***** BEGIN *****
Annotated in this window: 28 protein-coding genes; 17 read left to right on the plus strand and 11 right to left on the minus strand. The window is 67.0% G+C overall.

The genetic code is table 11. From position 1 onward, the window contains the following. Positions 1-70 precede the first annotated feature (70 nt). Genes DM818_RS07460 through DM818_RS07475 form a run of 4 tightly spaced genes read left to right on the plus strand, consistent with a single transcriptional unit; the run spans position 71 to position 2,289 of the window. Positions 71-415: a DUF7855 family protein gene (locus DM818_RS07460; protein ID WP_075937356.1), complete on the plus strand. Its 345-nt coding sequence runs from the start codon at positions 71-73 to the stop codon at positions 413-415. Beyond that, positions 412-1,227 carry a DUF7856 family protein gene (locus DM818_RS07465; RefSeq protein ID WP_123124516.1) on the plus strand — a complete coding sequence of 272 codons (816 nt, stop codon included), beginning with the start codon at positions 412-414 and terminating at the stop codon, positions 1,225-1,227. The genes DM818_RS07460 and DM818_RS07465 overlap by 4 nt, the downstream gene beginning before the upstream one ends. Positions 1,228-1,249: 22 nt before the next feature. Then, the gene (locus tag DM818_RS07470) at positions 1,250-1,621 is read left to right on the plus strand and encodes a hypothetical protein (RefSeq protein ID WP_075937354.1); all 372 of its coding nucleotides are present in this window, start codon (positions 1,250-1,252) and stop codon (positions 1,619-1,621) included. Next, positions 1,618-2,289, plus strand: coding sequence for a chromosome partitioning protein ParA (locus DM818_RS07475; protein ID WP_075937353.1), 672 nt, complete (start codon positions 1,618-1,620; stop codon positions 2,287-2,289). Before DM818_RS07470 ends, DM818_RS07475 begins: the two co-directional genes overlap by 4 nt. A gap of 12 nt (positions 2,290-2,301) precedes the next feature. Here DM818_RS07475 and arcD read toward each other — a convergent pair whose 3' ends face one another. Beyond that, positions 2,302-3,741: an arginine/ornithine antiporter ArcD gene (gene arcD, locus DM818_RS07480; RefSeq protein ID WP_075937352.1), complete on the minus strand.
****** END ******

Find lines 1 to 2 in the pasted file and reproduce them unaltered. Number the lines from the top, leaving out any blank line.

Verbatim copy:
Annotated in this window: 28 protein-coding genes; 17 read left to right on the plus strand and 11 right to left on the minus strand. The window is 67.0% G+C overall.

The genetic code is table 11. From position 1 onward, the window contains the following. Positions 1-70 precede the first annotated feature (70 nt). Genes DM818_RS07460 through DM818_RS07475 form a run of 4 tightly spaced genes read left to right on the plus strand, consistent with a single transcriptional unit; the run spans position 71 to position 2,289 of the window. Positions 71-415: a DUF7855 family protein gene (locus DM818_RS07460; protein ID WP_075937356.1), complete on the plus strand. Its 345-nt coding sequence runs from the start codon at positions 71-73 to the stop codon at positions 413-415. Beyond that, positions 412-1,227 carry a DUF7856 family protein gene (locus DM818_RS07465; RefSeq protein ID WP_123124516.1) on the plus strand — a complete coding sequence of 272 codons (816 nt, stop codon included), beginning with the start codon at positions 412-414 and terminating at the stop codon, positions 1,225-1,227. The genes DM818_RS07460 and DM818_RS07465 overlap by 4 nt, the downstream gene beginning before the upstream one ends. Positions 1,228-1,249: 22 nt before the next feature. Then, the gene (locus tag DM818_RS07470) at positions 1,250-1,621 is read left to right on the plus strand and encodes a hypothetical protein (RefSeq protein ID WP_075937354.1); all 372 of its coding nucleotides are present in this window, start codon (positions 1,250-1,252) and stop codon (positions 1,619-1,621) included. Next, positions 1,618-2,289, plus strand: coding sequence for a chromosome partitioning protein ParA (locus DM818_RS07475; protein ID WP_075937353.1), 672 nt, complete (start codon positions 1,618-1,620; stop codon positions 2,287-2,289). Before DM818_RS07470 ends, DM818_RS07475 begins: the two co-directional genes overlap by 4 nt. A gap of 12 nt (positions 2,290-2,301) precedes the next feature. Here DM818_RS07475 and arcD read toward each other — a convergent pair whose 3' ends face one another. Beyond that, positions 2,302-3,741: an arginine/ornithine antiporter ArcD gene (gene arcD, locus DM818_RS07480; RefSeq protein ID WP_075937352.1), complete on the minus strand.